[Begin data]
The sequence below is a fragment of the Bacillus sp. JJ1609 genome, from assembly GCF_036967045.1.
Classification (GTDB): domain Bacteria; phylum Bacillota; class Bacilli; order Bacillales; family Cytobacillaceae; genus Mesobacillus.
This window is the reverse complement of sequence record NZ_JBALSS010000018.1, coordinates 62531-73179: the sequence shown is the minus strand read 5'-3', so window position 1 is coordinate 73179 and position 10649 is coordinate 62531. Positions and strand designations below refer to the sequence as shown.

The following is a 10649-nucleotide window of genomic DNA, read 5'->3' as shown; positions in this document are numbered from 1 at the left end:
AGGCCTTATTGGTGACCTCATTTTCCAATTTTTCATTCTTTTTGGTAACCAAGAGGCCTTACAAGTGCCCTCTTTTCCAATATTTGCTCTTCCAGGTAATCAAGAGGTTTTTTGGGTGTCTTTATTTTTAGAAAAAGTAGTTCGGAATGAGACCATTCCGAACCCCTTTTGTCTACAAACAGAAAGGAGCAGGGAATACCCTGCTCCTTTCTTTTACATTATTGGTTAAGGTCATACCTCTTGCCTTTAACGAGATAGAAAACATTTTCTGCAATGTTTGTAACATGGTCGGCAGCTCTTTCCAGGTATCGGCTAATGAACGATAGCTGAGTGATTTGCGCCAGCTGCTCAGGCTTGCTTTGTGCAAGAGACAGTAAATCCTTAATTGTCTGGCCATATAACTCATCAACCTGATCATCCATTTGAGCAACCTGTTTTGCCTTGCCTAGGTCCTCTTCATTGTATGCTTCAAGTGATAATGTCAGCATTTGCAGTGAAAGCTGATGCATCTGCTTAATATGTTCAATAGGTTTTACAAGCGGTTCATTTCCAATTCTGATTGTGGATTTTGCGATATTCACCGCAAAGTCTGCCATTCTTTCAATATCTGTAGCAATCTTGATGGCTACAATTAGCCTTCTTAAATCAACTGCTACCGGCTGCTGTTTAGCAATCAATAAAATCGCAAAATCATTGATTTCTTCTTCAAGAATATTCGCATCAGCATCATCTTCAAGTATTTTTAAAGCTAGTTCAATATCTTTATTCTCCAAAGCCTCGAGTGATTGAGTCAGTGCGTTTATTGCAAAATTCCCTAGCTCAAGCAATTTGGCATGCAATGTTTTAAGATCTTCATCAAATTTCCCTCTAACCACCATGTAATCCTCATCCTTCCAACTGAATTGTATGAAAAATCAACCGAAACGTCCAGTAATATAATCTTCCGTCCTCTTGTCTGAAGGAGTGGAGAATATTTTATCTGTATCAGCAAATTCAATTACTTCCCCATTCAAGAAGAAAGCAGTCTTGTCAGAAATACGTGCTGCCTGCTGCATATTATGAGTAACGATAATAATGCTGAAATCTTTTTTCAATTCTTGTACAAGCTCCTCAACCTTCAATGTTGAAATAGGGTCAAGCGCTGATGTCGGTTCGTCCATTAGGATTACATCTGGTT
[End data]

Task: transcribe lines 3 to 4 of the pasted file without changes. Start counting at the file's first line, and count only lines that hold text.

This window is the reverse complement of sequence record NZ_JBALSS010000018.1, coordinates 62531-73179: the sequence shown is the minus strand read 5'-3', so window position 1 is coordinate 73179 and position 10649 is coordinate 62531. Positions and strand designations below refer to the sequence as shown.

The following is a 10649-nucleotide window of genomic DNA, read 5'->3' as shown; positions in this document are numbered from 1 at the left end: